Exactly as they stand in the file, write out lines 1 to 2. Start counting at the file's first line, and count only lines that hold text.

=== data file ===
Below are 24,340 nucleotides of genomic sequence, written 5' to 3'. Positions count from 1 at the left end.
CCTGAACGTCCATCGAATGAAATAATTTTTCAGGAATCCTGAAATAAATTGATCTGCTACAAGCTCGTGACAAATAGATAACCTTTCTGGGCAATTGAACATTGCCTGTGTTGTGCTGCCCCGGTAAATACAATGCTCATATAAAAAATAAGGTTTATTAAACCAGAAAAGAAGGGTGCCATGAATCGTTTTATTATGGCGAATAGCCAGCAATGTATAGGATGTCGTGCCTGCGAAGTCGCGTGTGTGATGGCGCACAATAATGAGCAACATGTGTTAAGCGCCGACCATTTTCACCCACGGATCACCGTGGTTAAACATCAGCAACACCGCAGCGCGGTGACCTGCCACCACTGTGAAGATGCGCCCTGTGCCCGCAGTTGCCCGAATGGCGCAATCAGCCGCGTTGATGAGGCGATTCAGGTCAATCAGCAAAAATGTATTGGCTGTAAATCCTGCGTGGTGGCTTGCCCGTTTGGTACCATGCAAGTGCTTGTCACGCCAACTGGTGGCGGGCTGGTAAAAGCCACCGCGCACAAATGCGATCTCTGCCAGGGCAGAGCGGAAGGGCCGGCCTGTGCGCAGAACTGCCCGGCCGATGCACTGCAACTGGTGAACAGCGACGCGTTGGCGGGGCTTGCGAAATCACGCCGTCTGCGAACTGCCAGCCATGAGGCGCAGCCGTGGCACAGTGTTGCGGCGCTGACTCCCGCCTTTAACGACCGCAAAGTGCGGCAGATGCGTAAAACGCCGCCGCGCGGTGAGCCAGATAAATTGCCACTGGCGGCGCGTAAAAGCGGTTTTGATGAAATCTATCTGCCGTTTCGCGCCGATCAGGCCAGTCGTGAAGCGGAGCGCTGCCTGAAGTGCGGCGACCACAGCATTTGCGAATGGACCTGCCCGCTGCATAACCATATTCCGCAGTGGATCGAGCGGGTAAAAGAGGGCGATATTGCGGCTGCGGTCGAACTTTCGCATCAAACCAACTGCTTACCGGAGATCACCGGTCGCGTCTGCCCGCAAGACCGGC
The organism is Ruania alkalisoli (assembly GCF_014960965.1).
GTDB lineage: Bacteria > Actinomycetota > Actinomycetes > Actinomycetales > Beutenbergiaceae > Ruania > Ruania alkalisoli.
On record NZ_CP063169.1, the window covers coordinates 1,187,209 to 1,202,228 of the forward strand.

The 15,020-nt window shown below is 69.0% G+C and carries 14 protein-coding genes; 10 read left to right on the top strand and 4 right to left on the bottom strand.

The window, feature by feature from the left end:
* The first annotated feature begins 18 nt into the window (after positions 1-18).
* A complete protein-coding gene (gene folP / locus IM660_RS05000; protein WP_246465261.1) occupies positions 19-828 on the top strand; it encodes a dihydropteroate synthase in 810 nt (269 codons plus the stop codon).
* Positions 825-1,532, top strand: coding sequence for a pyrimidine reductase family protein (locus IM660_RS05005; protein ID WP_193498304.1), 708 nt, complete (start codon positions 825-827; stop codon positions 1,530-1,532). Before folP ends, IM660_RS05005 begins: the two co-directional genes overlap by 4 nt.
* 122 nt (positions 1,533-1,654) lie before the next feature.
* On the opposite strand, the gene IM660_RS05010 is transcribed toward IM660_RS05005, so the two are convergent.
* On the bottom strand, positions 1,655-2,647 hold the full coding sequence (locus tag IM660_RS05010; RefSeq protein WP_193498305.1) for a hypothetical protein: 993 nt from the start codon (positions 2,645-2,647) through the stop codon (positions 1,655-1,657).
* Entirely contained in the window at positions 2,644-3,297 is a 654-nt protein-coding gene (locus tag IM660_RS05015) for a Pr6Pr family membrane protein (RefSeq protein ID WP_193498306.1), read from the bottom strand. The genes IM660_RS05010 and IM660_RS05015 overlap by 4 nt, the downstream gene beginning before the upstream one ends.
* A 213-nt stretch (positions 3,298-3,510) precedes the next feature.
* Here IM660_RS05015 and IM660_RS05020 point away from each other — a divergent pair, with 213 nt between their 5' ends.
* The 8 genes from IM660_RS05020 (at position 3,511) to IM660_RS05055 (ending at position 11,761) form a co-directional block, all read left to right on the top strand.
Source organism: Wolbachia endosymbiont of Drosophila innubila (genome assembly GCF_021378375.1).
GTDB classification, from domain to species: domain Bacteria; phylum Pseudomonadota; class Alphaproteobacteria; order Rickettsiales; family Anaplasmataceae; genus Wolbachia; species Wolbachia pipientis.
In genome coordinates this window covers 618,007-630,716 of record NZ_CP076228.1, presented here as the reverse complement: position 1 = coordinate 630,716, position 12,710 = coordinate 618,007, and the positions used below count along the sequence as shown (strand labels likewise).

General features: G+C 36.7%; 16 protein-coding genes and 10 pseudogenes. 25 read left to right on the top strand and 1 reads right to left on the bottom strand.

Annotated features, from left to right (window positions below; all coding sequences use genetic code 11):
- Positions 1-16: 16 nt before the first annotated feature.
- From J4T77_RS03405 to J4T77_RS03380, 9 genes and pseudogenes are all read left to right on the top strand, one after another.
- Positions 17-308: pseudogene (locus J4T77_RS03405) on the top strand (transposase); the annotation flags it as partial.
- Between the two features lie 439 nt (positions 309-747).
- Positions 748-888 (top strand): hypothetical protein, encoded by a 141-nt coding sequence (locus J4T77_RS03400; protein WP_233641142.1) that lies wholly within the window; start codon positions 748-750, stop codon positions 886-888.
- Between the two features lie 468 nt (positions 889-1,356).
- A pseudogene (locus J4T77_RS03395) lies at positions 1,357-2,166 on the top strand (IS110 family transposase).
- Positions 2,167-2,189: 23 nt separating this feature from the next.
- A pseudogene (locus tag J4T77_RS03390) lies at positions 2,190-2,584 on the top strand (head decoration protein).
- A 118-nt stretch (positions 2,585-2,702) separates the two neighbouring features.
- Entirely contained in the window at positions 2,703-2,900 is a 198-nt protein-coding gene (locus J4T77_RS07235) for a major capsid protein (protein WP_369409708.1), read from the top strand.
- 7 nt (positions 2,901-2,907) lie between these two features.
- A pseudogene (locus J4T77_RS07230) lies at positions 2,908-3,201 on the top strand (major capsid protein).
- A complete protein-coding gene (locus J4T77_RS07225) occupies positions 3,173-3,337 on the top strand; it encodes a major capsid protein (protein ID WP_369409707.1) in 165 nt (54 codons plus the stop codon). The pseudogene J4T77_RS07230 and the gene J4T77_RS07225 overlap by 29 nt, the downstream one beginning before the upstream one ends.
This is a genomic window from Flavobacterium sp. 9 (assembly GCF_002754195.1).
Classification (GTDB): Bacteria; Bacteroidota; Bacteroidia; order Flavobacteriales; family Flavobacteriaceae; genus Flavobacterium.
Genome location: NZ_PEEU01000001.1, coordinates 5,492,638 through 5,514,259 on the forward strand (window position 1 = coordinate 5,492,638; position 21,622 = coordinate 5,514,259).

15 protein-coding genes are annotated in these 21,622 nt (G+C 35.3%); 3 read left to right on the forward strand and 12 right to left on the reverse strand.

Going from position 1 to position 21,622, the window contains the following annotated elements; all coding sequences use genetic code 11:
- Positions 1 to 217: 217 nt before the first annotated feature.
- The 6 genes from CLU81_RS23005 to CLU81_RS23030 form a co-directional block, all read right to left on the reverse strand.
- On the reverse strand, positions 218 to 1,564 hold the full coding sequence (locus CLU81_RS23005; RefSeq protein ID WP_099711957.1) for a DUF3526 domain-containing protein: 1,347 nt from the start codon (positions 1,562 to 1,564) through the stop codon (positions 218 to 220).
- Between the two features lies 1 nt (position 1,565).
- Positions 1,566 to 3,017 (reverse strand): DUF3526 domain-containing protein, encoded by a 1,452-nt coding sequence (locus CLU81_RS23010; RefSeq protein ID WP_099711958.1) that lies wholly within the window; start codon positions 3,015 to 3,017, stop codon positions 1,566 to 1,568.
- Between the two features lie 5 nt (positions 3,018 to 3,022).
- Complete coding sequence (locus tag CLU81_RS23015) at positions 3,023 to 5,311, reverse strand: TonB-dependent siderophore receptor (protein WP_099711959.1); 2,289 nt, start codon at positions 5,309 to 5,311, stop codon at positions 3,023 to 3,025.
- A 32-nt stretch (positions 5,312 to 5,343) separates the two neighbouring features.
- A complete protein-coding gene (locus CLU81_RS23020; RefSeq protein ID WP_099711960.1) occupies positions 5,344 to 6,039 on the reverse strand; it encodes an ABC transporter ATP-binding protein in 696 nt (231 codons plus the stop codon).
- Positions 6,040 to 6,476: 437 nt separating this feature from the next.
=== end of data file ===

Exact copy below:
Below are 24,340 nucleotides of genomic sequence, written 5' to 3'. Positions count from 1 at the left end.
CCTGAACGTCCATCGAATGAAATAATTTTTCAGGAATCCTGAAATAAATTGATCTGCTACAAGCTCGTGACAAATAGATAACCTTTCTGGGCAATTGAACATTGCCTGTGTTGTGCTGCCCCGGTAAATACAATGCTCATATAAAAAATAAGGTTTATTAAACCAGAAAAGAAGGGTGCCATGAATCGTTTTATTATGGCGAATAGCCAGCAATGTATAGGATGTCGTGCCTGCGAAGTCGCGTGTGTGATGGCGCACAATAATGAGCAACATGTGTTAAGCGCCGACCATTTTCACCCACGGATCACCGTGGTTAAACATCAGCAACACCGCAGCGCGGTGACCTGCCACCACTGTGAAGATGCGCCCTGTGCCCGCAGTTGCCCGAATGGCGCAATCAGCCGCGTTGATGAGGCGATTCAGGTCAATCAGCAAAAATGTATTGGCTGTAAATCCTGCGTGGTGGCTTGCCCGTTTGGTACCATGCAAGTGCTTGTCACGCCAACTGGTGGCGGGCTGGTAAAAGCCACCGCGCACAAATGCGATCTCTGCCAGGGCAGAGCGGAAGGGCCGGCCTGTGCGCAGAACTGCCCGGCCGATGCACTGCAACTGGTGAACAGCGACGCGTTGGCGGGGCTTGCGAAATCACGCCGTCTGCGAACTGCCAGCCATGAGGCGCAGCCGTGGCACAGTGTTGCGGCGCTGACTCCCGCCTTTAACGACCGCAAAGTGCGGCAGATGCGTAAAACGCCGCCGCGCGGTGAGCCAGATAAATTGCCACTGGCGGCGCGTAAAAGCGGTTTTGATGAAATCTATCTGCCGTTTCGCGCCGATCAGGCCAGTCGTGAAGCGGAGCGCTGCCTGAAGTGCGGCGACCACAGCATTTGCGAATGGACCTGCCCGCTGCATAACCATATTCCGCAGTGGATCGAGCGGGTAAAAGAGGGCGATATTGCGGCTGCGGTCGAACTTTCGCATCAAACCAACTGCTTACCGGAGATCACCGGTCGCGTCTGCCCGCAAGACCGGC